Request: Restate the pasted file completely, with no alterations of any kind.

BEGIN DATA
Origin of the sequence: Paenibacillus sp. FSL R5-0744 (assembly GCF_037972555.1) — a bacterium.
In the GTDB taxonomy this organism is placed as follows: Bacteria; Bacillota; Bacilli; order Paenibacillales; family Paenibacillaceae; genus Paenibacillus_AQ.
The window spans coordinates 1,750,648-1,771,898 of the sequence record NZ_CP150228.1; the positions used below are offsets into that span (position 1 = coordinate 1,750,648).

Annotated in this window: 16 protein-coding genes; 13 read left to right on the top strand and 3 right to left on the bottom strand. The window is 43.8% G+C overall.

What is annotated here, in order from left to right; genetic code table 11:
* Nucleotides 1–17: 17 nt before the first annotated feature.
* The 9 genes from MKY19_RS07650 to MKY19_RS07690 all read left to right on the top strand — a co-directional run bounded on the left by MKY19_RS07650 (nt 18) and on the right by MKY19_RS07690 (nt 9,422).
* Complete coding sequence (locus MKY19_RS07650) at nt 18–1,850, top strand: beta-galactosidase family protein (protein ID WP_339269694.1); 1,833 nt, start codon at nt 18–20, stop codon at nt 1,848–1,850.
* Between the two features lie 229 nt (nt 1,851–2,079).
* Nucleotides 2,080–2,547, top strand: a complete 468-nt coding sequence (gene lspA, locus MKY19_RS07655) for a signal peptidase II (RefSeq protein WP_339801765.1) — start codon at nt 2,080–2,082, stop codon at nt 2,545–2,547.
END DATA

Origin of the sequence: Paenibacillus sp. FSL R5-0744 (assembly GCF_037972555.1) — a bacterium.
In the GTDB taxonomy this organism is placed as follows: Bacteria; Bacillota; Bacilli; order Paenibacillales; family Paenibacillaceae; genus Paenibacillus_AQ.
The window spans coordinates 1,750,648-1,771,898 of the sequence record NZ_CP150228.1; the positions used below are offsets into that span (position 1 = coordinate 1,750,648).

Annotated in this window: 16 protein-coding genes; 13 read left to right on the top strand and 3 right to left on the bottom strand. The window is 43.8% G+C overall.

What is annotated here, in order from left to right; genetic code table 11:
* Nucleotides 1–17: 17 nt before the first annotated feature.
* The 9 genes from MKY19_RS07650 to MKY19_RS07690 all read left to right on the top strand — a co-directional run bounded on the left by MKY19_RS07650 (nt 18) and on the right by MKY19_RS07690 (nt 9,422).
* Complete coding sequence (locus MKY19_RS07650) at nt 18–1,850, top strand: beta-galactosidase family protein (protein ID WP_339269694.1); 1,833 nt, start codon at nt 18–20, stop codon at nt 1,848–1,850.
* Between the two features lie 229 nt (nt 1,851–2,079).
* Nucleotides 2,080–2,547, top strand: a complete 468-nt coding sequence (gene lspA, locus MKY19_RS07655) for a signal peptidase II (RefSeq protein WP_339801765.1) — start codon at nt 2,080–2,082, stop codon at nt 2,545–2,547.